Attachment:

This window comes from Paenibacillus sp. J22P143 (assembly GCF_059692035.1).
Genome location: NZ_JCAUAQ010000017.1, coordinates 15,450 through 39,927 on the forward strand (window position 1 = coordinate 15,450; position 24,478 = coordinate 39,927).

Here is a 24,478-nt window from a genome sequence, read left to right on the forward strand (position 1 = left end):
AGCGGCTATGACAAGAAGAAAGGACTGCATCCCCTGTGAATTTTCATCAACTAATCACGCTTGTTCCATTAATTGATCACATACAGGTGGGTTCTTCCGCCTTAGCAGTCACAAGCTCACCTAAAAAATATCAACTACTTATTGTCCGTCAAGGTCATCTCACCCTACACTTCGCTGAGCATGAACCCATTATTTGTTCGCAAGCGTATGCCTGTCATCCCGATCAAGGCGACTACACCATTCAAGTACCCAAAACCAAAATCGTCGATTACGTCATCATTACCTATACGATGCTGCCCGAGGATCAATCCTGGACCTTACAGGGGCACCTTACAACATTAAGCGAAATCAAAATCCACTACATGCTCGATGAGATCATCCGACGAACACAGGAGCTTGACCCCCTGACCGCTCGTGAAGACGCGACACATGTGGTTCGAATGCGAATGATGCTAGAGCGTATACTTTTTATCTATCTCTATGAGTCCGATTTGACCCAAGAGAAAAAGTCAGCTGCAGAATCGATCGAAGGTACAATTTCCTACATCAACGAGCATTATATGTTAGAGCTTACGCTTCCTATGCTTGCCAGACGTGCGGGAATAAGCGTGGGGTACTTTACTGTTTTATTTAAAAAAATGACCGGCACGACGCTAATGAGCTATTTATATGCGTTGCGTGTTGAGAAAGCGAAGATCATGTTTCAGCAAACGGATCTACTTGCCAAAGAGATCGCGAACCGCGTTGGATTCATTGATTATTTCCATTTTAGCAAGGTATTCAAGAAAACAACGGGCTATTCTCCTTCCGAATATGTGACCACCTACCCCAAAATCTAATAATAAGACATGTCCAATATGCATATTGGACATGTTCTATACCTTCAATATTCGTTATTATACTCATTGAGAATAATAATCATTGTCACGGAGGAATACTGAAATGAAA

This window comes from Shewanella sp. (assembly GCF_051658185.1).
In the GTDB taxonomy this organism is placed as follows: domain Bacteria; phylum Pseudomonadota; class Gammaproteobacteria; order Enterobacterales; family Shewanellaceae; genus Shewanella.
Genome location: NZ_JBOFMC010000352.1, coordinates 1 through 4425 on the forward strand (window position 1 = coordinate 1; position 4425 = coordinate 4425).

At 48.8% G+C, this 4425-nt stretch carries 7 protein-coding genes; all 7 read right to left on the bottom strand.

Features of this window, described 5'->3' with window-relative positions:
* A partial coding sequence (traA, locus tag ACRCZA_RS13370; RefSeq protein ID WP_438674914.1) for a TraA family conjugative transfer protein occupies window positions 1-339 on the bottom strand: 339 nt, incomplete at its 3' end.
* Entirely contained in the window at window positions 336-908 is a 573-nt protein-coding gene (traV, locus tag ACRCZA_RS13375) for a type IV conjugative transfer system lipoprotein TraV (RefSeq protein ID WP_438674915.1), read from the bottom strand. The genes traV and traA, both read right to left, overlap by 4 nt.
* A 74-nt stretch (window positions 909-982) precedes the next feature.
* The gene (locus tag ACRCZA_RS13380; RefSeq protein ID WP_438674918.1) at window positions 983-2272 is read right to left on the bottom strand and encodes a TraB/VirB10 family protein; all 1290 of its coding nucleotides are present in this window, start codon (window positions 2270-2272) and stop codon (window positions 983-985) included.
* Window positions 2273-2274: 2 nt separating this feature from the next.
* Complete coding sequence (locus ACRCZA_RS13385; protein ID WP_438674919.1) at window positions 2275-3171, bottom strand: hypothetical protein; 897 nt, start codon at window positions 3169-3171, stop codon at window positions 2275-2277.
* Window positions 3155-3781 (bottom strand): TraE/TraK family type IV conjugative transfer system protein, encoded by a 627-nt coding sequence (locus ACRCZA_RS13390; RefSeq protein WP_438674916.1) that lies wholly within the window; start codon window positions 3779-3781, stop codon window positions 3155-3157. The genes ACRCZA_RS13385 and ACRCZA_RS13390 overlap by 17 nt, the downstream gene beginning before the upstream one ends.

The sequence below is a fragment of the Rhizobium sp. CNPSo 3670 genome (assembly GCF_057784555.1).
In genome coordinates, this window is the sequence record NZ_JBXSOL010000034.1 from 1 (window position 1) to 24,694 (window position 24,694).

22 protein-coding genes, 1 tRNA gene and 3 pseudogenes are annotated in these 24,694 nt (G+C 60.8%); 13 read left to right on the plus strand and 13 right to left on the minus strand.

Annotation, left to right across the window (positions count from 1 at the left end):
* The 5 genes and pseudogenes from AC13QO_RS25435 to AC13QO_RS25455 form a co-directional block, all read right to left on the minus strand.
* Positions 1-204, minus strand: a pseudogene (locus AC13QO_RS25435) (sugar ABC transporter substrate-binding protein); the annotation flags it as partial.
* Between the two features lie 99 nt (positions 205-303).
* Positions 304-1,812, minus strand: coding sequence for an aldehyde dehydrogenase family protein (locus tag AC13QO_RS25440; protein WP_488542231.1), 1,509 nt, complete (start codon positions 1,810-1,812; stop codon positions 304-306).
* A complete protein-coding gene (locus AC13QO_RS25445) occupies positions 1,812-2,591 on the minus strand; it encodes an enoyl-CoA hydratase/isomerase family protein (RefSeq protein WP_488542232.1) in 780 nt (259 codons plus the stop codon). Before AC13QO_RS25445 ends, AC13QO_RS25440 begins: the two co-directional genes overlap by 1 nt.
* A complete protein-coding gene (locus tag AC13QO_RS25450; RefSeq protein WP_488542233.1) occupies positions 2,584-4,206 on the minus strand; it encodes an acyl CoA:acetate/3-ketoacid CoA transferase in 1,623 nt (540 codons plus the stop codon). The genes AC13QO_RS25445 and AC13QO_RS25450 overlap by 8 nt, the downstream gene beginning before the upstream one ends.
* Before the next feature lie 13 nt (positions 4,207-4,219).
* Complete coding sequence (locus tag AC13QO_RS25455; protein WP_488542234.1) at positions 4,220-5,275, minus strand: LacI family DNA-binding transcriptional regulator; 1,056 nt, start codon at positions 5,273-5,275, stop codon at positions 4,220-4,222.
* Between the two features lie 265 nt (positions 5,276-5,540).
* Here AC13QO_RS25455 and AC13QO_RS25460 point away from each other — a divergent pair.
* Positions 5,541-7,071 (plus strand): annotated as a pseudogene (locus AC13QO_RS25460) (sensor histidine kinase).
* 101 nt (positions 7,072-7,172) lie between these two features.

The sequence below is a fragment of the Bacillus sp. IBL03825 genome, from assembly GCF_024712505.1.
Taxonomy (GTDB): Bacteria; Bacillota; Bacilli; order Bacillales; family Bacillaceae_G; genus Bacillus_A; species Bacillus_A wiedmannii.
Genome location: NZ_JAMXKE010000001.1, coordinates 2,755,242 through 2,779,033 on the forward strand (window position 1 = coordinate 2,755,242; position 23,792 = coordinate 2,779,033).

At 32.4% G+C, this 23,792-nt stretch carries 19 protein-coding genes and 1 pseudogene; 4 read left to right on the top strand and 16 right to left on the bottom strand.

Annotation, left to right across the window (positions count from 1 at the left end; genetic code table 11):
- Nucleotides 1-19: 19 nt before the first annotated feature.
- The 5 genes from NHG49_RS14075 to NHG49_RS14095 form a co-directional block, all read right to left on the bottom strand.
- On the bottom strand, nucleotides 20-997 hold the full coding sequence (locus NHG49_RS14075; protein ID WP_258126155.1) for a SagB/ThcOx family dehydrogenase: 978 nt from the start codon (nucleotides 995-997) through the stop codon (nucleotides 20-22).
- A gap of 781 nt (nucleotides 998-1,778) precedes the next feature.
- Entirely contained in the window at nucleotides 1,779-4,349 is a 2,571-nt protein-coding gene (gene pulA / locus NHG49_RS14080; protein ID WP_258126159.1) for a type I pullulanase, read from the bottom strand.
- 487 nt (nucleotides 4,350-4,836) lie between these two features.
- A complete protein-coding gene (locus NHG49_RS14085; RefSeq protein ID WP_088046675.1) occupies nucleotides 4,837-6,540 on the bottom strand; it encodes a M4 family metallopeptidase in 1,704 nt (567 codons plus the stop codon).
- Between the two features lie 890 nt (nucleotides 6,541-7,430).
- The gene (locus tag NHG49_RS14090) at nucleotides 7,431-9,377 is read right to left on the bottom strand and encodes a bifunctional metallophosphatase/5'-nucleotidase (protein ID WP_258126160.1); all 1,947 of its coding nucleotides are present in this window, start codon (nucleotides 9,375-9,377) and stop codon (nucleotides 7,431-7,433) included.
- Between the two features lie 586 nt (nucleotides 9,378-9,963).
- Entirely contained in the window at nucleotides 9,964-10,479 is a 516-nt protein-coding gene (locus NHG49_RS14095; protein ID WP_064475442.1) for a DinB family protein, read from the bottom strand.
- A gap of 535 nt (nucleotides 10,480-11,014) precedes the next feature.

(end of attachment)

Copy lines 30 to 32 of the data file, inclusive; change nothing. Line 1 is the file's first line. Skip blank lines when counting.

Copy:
* Here AC13QO_RS25455 and AC13QO_RS25460 point away from each other — a divergent pair.
* Positions 5,541-7,071 (plus strand): annotated as a pseudogene (locus AC13QO_RS25460) (sensor histidine kinase).
* 101 nt (positions 7,072-7,172) lie between these two features.